Again and again: Reinventing the workshop the chiastic way
By Liam Callanan
Like many people, my desire to reinvent the workshop started with the very first workshop I was in.
This wasn’t because of the methods by which we discussed our stories, but rather, because of one story in particular that the professor, a very fine fiction writer, told at the beginning of class about his days as a graduate student.
He was assigned a composition class and told to do whatever he wanted, so he did. On the first day of the first fifty-minute class, he had everyone draw numbers out of a hat. Then he told them to go home and write five pages about something they loved. They sat there, blinking, and so he rewound back to the point where he told them to “go home,” and eventually they all did. There were approximately forty-five minutes left in class at this point and the room was empty.
You can see why this method already attracted me.
But the real genius started at the second class meeting. He told everyone to sit in numerical order, and then asked them to come up one at a time with whatever they’d written. He then talked with each student privately for however long it took, going through their essays line by line. He’d arranged his office hours so that they fell immediately after class, and so he just worked straight through, until he’d seen all the students.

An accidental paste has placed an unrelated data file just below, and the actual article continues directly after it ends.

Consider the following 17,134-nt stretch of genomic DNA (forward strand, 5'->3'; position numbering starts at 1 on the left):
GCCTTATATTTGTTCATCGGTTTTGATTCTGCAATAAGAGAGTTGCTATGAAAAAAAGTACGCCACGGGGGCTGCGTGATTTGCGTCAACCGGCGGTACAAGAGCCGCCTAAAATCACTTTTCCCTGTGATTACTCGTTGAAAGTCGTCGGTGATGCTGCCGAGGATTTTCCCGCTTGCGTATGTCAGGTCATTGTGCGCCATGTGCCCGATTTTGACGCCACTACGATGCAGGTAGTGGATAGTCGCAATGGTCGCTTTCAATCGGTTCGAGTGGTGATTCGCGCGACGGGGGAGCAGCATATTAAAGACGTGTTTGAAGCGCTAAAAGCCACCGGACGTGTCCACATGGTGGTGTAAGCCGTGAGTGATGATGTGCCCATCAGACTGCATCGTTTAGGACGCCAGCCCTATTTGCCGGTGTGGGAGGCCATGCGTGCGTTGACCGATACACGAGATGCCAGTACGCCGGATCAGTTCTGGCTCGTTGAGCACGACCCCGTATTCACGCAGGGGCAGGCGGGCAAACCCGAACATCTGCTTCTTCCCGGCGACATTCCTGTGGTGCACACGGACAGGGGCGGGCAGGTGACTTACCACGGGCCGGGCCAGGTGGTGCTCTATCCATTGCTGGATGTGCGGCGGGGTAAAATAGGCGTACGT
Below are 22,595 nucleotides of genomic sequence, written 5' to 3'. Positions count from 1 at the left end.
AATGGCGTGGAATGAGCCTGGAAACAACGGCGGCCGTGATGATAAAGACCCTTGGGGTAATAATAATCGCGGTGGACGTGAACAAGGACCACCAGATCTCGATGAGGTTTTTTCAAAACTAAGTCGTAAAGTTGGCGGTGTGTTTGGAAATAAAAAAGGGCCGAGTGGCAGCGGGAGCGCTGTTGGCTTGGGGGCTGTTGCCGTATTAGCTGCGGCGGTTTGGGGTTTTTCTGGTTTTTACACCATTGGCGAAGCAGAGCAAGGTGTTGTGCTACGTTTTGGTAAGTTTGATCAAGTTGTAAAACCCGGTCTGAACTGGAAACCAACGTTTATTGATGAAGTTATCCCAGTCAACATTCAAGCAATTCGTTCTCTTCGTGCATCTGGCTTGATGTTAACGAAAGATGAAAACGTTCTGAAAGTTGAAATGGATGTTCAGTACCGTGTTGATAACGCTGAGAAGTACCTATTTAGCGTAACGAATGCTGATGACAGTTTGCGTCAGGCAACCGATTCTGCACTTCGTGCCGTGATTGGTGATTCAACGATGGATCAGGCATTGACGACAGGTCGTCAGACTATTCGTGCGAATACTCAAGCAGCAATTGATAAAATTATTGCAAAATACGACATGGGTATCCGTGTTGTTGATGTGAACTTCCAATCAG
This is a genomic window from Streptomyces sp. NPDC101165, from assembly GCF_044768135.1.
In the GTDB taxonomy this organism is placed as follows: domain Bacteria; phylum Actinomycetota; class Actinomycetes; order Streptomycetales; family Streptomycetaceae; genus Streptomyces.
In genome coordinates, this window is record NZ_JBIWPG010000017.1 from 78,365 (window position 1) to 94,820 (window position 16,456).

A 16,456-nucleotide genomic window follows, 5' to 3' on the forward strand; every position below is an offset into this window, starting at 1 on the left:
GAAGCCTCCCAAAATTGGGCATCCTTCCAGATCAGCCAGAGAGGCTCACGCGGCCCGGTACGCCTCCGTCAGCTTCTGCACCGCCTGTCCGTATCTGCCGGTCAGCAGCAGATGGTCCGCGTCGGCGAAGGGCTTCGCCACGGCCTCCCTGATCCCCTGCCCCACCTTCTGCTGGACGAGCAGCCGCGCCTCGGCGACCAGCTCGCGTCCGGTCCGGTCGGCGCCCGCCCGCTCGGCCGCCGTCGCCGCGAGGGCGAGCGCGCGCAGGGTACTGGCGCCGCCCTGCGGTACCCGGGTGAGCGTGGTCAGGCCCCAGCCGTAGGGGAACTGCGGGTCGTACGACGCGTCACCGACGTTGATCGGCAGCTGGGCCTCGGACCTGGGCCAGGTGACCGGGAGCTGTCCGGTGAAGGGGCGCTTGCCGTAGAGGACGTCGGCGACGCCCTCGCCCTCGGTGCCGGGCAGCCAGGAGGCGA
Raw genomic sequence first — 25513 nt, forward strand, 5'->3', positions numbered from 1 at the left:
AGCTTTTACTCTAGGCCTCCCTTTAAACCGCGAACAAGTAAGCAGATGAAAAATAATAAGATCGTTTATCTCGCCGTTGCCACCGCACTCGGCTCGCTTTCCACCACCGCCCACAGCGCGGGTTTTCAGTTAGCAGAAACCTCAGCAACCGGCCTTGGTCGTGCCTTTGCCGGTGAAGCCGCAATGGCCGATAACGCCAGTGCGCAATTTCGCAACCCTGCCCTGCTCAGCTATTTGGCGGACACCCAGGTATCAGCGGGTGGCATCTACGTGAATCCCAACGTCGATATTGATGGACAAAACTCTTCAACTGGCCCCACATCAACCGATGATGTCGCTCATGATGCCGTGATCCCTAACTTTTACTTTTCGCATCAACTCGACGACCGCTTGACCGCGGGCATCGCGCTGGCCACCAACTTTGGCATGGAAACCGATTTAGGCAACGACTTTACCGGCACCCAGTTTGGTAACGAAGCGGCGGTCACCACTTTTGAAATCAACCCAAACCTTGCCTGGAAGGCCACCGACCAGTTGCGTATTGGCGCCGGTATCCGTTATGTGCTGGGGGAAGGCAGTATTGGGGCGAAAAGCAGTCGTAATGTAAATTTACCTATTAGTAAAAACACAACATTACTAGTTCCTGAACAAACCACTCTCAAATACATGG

This one-on-one method took longer, but only at first. The department’s requirements were that each student had to write five essays over the course of the semester. Some students, that first day, had produced an essay that was just fine. So he accepted it right then and there and sent them off with instructions to write essay number two. If they brought back that essay and it, too, was shipshape, he accepted it and sent them on to essay three—and four and five.
But wait, you ask—and they asked—what if a student wrote so well that they finished all their essays by the end of September?
Then they were done. Really: he sent those students away and told them never to return. They’d written their five essays, and they’d earned their final grade. And then he turned back to the ever-dwindling number of students in the class, and he continued to meet with them one-on-one, one by one, until they’d all written five satisfactory essays.
By November, it was just him and a handful of students—students who’d needed the most attention, students who were, by dint of this system, getting the most attention.
Now, as I said, this professor was—and is—a very fine fiction writer. He may very well have made up this entire pedagogical anecdote. But I’m a very fine fiction reader. Which is to say, I don’t care if he made it up: fiction, for me, has always possessed the greater share of truth.
And the truth is, my own undergraduate creative writing workshop needed some reinventing a few semesters back. As I rummaged around for ideas, I thought back to his story of this magical composition class, and decided I liked the model. I then commenced to attempt the impossible: to create a structure that was just as smart he’d described, but which satisfied the dull demands of reality (and university administration).